Thousands participate in biggest Winnipeg Pride parade yet

Thousands in Winnipeg donned every colour of the rainbow Sunday afternoon, joyfully moving through the streets of downtown during the Pride Parade. 

The parade began at 11 a.m., and travelled down Portage Avenue before ending near The Forks later in the afternoon. 

“It’s a party of community of people who you just get along with and understand you on a fundamental level, but also just on the surfaace,” said Yuna Park, who attended their first Pride parade Sunday. 

Barry Karlenzig, president of Pride Winnipeg, said it was the biggest parade the organization has had. There were over 6,000 people in the parade itself, he said. 

“The turnout really was the biggest piece,” he said. “We had an amazing turnout.”

Blockade pauses parade 

A blockade of protestors halted Sunday’s parade on Portage Avenue near Fort Street for a short time.

A statement handed out by the protestors said the group is demanding Pride Winnipeg “end complicity with genocide, divest from corporate pinkwashing, remove police from Pride and centre QTBIPOC leadership.” 

The statement said Pride has “strayed from its revolutionary roots, so far that today we protest Pride itself and hold accountable those who claim to represent us.” 

Protestors said in the statement they call on Pride to return to “being a space of community building and celebration of radical queer and trans joy for all,” with a focus on those who are BIPOC, unhoused, sex working, migrant and disabled.

A group of people during the parade.
A blockade of protestors briefly stopped Sunday’s parade. (Bryce Hoye/CBC )

Pride Winnipeg said in a statement issued later Sunday that discussions were “held at the blockade to reach a collective agreement for change.”

The statement also said Pride Winnipeg is committed to working with all areas of the community, starting with regular consultations moving forward to ensure that our organization and its events represent the voices and the diversity of all 2SLGBTQ+ individuals. 

Those consultations will begin next week, according to the statement. 

The statement also said the community-led group that gathered to block the parade did so peacefully, expressing their right to protest for change within Pride Winnipeg and Pride celebrations.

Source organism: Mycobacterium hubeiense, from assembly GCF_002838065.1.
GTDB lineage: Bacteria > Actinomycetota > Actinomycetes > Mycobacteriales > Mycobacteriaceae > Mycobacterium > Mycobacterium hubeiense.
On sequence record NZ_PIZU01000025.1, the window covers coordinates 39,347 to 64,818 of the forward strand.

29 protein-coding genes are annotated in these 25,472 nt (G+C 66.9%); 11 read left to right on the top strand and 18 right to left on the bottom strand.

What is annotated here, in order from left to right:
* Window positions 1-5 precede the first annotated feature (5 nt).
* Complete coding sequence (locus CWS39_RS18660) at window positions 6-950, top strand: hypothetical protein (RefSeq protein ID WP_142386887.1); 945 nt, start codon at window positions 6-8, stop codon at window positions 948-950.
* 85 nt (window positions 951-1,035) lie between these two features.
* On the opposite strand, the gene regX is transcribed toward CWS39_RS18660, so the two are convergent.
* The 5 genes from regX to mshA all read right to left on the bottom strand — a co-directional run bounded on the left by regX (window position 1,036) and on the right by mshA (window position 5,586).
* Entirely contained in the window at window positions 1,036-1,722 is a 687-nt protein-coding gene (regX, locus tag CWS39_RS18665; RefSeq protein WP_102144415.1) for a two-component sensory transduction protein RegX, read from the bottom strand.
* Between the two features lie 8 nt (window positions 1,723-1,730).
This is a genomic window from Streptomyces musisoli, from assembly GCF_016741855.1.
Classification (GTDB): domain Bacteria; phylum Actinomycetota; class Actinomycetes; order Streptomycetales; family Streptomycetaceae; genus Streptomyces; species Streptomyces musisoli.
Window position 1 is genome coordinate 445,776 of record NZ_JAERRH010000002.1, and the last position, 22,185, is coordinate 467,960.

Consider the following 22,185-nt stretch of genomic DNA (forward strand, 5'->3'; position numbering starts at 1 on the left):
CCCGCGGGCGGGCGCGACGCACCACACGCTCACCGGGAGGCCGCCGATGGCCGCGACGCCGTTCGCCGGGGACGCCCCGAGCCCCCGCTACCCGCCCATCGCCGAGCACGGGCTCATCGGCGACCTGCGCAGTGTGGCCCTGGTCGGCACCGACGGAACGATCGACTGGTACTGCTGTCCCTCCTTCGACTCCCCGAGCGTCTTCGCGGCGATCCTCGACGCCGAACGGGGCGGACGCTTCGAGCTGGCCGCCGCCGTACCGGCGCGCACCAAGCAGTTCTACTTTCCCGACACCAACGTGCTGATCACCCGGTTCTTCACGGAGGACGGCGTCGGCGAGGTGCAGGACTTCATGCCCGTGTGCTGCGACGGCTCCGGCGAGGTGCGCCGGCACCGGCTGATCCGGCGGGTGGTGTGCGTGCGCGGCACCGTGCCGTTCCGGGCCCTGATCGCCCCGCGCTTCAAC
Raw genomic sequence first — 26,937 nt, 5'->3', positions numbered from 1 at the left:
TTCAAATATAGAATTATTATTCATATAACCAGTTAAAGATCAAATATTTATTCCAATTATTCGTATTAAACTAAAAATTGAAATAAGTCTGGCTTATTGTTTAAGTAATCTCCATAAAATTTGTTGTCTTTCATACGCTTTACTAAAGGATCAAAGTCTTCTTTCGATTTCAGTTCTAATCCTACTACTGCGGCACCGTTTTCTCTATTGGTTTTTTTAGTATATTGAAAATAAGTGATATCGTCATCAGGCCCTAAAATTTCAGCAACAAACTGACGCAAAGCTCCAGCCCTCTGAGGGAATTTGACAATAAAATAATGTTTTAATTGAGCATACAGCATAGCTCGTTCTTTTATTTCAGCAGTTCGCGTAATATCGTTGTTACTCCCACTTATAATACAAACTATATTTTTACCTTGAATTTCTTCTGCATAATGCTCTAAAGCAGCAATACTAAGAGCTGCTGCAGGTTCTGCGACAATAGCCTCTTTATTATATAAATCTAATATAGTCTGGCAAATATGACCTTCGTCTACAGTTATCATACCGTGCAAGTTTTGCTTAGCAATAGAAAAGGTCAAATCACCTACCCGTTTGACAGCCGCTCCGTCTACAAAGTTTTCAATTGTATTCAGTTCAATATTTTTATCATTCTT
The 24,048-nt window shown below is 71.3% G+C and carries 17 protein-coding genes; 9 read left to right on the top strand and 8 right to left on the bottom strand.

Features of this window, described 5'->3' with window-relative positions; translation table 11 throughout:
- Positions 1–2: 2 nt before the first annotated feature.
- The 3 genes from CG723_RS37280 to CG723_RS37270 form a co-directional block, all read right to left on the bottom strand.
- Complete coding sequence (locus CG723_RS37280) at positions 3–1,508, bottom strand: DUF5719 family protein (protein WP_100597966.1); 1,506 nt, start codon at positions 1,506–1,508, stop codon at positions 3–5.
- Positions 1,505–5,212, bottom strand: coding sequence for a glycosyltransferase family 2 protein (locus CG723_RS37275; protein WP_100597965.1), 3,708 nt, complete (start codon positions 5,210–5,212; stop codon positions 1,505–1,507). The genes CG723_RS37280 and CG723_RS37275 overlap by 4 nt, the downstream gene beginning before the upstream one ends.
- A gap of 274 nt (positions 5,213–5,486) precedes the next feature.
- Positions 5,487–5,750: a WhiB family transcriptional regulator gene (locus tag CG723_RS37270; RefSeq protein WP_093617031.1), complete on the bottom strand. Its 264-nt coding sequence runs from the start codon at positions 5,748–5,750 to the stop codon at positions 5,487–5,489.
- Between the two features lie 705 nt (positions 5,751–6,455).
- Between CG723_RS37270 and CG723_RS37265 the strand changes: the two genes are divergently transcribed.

The parade was paused for about 20 minutes, according to Pride Winnipeg.

Rally before parade also draws huge crowd 

A group of people are pictured standing on stairs, with some wearing rainbow-coloured flags.
The rally kicked off at 10 a.m., an hour ahead of the parade, which will travel down Portage Avenue and end near The Forks around noon. (Arturo Chang/CBC)

A rally was held before Sunday’s parade in celebration of love and the pursuit of equal rights outside the Manitoba legislative building. 

Hudu Abdl Hamid, who goes by they/them pronouns was at the rally and said they fled their home country of Ghana in West Africa out of fear of persecution and arrived in Winnipeg last fall.

Hamid said coming to Winnipeg felt like coming home because they are protected by the Canadian government.

“Being LGBTQ+ in Ghana is hell. You’ll either be lynched or killed,” they said.

“Being an LGBTQ+ person is a privilege. Look at how lovely it is here.”

Dieth Aquino de Leon, who came to Winnipeg in 2015, is a part of Bahaghari Pride Manitoba — a community group that aims to help 2SLGBTQ Filipinos in Manitoba feel celebrated.

“It’s very important to have representation, because a lot of people in our community don’t believe that we should exist,” he said.

Celebrating Pride feels great, “because we know who we are,” Noel said.

“Wherever you go, we are everywhere and we’re not going anywhere.”